april-scott

Monthly TBR || April 2017

The Books:

  • Swarm by Scott Westerfeld, Margo Lanagan and Deborah Biancotti
  • Dead Girls Society by Michelle Krys 
  • Everything Leads to You by Nina LaCour 
  • We Are Okay by Nina LaCour
  • Quidditch Through the Ages by J.K. Rowling 
  • Beginner’s Guide: Love and Other Chemical Reactions by Six de los Reyes (not pictured, because I have the e-book) 

“You killed my sister, I forgive you”

In April 2014 Craig Scott (the brother of Rachel Joy Scott, the first victim at Columbine), wrote a letter to Dylan Klebold and Eric Harris, He wanted to forgive them, even if they killed his sister Rachel.

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“Eric and Dylan,
It’s been fifteen years since you came into our school armed to the teeth killing 13 people and wounding 24. In approaching the school, the first person you killed was my sister, Rachel Scott, she was 17. Before you killed her you asked her if she believed in God, she answered “yes” and you opened fire.
It was April 20th 1999, this year the anniversary falls on Easter Sunday where my family will celebrate our time together and honor our faith. If Rachel were here today she would be painting Easter eggs with our sisters and playing with our nieces and nephews.
She, at some point, would look me in the eyes and tell me to smile more and not take things too seriously.
She was an incredible teenager who has changed the lives of millions all by little things she did for others and the writings she left behind in her diaries. The truth about her is that she would have forgiven you for your hateful actions, so do I.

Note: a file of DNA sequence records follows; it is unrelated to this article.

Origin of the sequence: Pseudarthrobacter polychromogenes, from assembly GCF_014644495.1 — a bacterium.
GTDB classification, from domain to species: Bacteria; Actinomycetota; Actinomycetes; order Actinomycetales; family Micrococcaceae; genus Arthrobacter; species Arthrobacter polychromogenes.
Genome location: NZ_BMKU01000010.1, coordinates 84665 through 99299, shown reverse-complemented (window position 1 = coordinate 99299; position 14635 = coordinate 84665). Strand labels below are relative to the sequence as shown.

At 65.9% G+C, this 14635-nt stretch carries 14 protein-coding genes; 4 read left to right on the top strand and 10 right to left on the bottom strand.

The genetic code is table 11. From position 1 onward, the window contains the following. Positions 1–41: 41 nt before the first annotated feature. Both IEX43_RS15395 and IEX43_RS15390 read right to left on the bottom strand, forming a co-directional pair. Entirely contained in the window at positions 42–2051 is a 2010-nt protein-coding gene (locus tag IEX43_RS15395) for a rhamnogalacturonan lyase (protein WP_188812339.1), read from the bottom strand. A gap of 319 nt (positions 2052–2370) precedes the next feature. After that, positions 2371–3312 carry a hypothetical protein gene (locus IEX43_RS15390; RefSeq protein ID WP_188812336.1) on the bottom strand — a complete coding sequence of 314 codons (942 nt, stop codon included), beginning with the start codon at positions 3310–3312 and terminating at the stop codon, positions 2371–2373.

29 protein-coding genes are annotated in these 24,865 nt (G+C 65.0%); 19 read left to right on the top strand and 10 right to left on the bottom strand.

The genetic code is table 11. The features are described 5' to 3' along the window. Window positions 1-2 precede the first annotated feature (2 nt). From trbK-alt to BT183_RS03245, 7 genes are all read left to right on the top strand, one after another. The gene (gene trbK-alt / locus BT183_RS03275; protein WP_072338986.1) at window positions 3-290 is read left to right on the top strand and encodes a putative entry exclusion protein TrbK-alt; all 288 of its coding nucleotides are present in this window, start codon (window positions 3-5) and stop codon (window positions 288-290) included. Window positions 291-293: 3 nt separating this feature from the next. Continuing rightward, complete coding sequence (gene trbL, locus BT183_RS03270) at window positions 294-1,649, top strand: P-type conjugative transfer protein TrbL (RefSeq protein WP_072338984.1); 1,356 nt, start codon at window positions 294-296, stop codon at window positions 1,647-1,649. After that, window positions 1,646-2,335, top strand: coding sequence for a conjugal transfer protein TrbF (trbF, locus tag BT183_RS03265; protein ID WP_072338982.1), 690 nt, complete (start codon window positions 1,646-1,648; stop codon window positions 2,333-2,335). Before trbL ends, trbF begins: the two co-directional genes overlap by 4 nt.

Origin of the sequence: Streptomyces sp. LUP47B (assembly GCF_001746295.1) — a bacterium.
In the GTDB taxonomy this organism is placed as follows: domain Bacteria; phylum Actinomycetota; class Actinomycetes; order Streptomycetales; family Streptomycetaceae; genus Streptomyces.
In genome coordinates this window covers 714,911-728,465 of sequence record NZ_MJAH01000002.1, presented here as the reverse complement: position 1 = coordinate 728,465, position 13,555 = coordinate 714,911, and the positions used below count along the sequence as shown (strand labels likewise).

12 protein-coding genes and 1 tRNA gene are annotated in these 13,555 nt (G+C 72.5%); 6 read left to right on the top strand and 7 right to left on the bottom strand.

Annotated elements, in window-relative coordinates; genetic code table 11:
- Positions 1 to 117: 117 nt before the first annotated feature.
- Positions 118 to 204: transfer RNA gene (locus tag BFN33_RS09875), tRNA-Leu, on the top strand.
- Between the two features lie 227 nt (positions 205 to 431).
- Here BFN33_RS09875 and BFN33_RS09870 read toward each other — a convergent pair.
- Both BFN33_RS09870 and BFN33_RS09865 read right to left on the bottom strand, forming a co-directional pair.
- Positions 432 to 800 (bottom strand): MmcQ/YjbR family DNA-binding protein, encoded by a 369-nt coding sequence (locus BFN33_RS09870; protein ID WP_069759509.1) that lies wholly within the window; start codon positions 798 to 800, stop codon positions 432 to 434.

While many people around the world watched on television of students running out of the school, police approaching, and sobbing pupils. Before the camera crew arrived, I was in the library where you were slaughtering our classmates as if it were a game or movie you had watched again and again. At gunpoint you bullied and made fun of us. Crouching under a table remaining silent, I saw you shoot two of my best friends. The last thing Isaiah heard were racial slurs. You both left the library for a few minutes giving us a chance to escape. I yelled out at the students to escape with me and helped pick up a girl who had been shot. After escaping, you returned to the library and put an end to the massacre by taking your own lives.

That day my life changed forever. The next two years I carried a lot of hate and anger fantasizing on how I would have got revenge on you, had you been alive, and at times closed myself off in isolation. It was making me more like you. Then I decided to go on a mission to South Africa. It was one of Rachel’s dreams. There I met the man who enlightened me. 17 members of his family had been killed and despite the profound pain he spoke with me, he shared his story and did it with serenity. That day I understood that I had to break the chain of hate you started and the only way was to share with every one. I had to travel a long path to forgiveness to free myself from your shadows. Now not only do I feel free but I speak about a powerful story that rose out of the ashes - a message that my sister left behind. The biggest antidotes to anger and hatred are kindness and compassion. Your darkness gave light a chance to be seen.